Many municipal water suppliers have changed from free chlorine to chloramine disinfection in order to reduce the formation of trihalomethanes (TTHMs) and Haloacetic acids (HAA5s), as well as maintain a sufficient disinfectant residual throughout the distribution system. However, chloramine systems can promote the growth of nitrifying biofilms, and tanks with poor water turnover are especially susceptible to nitrification. Regular free chlorine burnouts are effective at killing most of the nitrifying bacteria but do not physically remove the slime and scale from the tank surfaces. Thus, nitrifying biofilms regrow rapidly. Burnout chlorination can also lead to temporary accumulation of high TTHM and HAA5 levels.
In 2007 Blue Earth Labs Top Ultra tank cleaning chemistry was used by a Missouri water system that was experiencing nitrification problems in a particular tank. The reservoir is a 500,000-gallon, glass lined tank with a history of significant nitrification. The tank was taken off-line for nine days to determine baseline levels for nitrite, nitrate, and total chlorine. The tank was emptied, cleaned with Top Ultra, filled with water and taken off-line to determine post cleaning nitrification levels. Prior to Top Ultra cleaning, nitrite levels in the tank increased significantly after only five days offline (from 0.016 mg/L on day 2 to 0.109 mg/L on day 10). On day 10 the off-line period was terminated since the nitrite levels were approaching the maximum allowable levels. After the cleaning process, the nitrite levels remained relatively low throughout an 11-day period, increasing to 0.34 mg/L on day 11. Only minor changes in nitrate levels were observed during both off-line periods. However, the average nitrate concentration in the tank was 1.8 mg/L before cleaning and 1.18 mg/L after cleaning. This reduction was consistent throughout the off-line periods. Nitrification is often accompanied by a decline in total chlorine residual, due to biofilm growth. Prior to cleaning, the residual dropped by 0.7 mg/L over 9 days; after the cleaning, the reduction was only 0.2 mg/L over 11 days.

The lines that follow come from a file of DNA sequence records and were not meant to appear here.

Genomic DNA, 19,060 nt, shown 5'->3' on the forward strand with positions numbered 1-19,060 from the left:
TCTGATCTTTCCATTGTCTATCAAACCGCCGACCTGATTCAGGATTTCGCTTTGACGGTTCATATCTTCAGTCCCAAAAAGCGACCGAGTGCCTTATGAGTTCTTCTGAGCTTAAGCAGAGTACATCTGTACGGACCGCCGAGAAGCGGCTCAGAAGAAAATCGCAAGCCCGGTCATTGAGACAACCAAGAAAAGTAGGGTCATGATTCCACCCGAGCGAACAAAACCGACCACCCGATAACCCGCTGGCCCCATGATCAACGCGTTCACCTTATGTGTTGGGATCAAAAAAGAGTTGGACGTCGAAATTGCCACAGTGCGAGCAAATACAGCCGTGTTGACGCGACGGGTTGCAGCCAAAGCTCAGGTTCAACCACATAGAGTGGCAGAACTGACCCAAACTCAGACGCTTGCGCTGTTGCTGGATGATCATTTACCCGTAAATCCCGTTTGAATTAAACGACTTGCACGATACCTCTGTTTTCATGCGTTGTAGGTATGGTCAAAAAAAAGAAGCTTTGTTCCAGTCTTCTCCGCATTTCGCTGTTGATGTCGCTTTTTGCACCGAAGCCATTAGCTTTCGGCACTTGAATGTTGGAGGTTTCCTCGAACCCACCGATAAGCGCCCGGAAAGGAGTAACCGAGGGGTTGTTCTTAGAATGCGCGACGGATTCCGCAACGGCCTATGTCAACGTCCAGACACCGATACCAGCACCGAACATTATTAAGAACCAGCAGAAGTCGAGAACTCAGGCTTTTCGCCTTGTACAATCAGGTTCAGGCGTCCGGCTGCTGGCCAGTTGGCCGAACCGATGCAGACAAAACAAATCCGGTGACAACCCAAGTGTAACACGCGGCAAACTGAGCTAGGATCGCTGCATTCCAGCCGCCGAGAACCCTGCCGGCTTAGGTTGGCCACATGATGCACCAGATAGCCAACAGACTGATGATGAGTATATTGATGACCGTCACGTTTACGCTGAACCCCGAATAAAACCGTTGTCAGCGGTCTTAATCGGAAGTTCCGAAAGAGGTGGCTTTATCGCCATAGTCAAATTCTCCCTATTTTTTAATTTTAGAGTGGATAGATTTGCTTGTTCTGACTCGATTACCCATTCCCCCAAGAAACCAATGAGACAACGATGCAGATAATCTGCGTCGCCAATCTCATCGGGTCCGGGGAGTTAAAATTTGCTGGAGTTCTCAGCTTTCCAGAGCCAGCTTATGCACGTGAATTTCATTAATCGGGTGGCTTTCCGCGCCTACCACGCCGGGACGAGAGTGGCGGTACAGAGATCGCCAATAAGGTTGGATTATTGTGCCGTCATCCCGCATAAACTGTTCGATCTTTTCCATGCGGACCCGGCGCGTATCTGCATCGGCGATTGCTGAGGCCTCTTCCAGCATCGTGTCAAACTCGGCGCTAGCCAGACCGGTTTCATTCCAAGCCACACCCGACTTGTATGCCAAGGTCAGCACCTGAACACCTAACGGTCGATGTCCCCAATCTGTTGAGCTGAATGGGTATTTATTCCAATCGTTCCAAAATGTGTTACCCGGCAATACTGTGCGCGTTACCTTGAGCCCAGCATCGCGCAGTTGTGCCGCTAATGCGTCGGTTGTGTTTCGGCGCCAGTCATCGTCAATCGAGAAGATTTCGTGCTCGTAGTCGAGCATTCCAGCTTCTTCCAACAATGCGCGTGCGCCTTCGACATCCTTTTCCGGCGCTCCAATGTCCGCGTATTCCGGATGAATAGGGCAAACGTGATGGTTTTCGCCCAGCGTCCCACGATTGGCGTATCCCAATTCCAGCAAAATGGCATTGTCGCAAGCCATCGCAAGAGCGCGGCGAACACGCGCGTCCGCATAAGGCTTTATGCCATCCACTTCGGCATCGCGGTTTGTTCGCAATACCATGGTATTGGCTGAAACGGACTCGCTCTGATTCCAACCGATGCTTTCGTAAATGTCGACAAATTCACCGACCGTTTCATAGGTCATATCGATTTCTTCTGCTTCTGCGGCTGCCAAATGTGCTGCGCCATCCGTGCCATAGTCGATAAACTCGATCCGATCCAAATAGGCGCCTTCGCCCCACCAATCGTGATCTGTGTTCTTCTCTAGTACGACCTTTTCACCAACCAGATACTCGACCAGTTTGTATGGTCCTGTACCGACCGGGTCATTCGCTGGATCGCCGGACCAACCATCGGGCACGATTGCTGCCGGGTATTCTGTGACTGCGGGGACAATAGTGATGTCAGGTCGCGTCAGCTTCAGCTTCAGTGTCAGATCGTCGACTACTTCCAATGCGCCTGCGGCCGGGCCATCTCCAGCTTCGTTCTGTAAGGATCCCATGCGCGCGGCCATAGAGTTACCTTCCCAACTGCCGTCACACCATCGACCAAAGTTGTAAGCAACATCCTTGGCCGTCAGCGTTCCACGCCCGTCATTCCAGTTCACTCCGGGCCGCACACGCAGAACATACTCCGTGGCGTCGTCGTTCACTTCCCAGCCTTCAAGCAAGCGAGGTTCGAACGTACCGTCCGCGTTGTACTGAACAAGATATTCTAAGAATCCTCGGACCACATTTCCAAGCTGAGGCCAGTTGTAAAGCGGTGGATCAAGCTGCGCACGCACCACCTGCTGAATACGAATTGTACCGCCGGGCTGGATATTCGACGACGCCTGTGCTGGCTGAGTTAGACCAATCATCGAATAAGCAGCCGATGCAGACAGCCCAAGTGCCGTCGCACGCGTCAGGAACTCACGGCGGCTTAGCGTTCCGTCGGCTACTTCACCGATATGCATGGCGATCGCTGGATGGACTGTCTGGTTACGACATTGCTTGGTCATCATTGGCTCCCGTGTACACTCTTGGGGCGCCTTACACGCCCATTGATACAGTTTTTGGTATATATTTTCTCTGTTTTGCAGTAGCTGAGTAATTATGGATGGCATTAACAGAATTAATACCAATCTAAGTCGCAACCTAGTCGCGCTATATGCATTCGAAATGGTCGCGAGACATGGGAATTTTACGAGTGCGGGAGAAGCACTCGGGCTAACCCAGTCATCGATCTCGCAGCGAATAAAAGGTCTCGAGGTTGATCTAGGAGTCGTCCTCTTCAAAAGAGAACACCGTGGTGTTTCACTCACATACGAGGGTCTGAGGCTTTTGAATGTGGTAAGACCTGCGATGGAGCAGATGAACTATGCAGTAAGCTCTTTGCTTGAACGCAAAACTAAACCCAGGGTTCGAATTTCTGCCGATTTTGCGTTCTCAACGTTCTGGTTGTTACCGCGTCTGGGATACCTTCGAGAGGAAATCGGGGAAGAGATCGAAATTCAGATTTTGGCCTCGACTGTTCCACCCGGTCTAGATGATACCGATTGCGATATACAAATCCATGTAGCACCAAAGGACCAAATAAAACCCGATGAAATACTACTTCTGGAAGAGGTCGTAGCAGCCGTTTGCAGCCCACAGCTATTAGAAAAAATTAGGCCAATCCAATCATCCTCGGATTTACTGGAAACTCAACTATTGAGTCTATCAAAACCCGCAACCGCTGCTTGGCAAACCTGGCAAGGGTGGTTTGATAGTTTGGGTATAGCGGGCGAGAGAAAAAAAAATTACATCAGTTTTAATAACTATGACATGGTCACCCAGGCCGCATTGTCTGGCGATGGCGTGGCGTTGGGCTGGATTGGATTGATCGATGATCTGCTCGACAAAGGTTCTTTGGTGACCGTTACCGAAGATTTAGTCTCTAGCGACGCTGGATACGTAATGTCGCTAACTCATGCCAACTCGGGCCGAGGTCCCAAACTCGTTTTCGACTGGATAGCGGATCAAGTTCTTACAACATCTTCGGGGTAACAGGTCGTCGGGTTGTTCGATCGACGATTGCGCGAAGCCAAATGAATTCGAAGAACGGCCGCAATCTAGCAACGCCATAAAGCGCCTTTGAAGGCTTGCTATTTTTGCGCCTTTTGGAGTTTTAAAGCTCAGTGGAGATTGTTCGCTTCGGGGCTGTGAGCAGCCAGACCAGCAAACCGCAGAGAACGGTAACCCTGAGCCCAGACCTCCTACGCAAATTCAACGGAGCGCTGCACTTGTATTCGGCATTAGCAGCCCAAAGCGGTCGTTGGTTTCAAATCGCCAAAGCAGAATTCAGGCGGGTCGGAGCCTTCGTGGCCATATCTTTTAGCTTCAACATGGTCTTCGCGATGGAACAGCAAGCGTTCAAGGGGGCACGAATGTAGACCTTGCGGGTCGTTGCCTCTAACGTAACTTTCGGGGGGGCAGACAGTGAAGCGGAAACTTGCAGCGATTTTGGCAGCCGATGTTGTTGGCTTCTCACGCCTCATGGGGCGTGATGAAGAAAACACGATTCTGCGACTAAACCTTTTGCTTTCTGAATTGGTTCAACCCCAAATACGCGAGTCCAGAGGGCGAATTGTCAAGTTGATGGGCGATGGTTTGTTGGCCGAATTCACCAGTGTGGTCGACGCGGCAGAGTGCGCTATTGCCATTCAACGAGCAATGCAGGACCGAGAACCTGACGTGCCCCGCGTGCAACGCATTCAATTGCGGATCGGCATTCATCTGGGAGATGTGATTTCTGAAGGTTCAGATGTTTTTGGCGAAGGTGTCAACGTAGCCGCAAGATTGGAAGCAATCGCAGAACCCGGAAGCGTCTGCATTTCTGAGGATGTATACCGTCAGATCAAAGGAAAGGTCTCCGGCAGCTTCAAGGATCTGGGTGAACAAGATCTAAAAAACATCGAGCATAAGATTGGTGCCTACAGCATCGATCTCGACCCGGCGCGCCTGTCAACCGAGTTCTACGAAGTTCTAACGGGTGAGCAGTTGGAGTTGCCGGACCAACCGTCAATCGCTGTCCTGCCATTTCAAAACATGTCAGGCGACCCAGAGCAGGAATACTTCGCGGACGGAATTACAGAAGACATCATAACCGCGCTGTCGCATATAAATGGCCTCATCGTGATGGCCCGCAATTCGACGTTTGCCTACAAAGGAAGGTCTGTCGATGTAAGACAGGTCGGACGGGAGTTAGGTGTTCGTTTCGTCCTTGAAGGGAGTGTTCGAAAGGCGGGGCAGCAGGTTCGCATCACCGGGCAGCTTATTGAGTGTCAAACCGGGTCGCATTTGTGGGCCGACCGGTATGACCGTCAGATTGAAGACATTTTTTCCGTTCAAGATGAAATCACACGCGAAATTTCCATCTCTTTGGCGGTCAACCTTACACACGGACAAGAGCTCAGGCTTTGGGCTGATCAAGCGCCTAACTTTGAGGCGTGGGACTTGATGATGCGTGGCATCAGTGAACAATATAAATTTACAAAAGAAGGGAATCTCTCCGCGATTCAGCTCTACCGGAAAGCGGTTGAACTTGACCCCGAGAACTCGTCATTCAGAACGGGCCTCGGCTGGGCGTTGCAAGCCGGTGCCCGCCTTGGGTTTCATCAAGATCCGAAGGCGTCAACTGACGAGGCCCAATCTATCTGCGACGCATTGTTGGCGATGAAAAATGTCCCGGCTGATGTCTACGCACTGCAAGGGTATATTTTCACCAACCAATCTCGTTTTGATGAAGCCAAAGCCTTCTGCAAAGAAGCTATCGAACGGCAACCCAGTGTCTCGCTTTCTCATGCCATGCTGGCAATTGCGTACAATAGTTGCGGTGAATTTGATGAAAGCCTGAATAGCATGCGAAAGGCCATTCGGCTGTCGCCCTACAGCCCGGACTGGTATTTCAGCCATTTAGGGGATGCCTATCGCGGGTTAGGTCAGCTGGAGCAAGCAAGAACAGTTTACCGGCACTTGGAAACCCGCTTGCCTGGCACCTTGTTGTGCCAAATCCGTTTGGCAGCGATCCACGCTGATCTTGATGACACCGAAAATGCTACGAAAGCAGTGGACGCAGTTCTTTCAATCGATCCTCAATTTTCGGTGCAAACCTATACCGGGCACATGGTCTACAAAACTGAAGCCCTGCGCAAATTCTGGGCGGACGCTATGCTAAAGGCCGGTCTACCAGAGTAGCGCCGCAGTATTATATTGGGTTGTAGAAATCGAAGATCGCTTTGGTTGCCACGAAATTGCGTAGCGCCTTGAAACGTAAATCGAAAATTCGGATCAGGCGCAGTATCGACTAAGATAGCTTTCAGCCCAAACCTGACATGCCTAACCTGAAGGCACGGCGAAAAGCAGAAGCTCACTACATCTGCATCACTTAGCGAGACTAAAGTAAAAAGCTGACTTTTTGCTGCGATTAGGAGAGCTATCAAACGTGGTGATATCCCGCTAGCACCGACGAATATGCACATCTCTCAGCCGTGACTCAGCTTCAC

Overall, chemical tank cleaning with Top Ultra was very effective at removing the visible deposits from the interior tank surfaces, and the procedure resulted in significant reduction of nitrification and chlorine demand.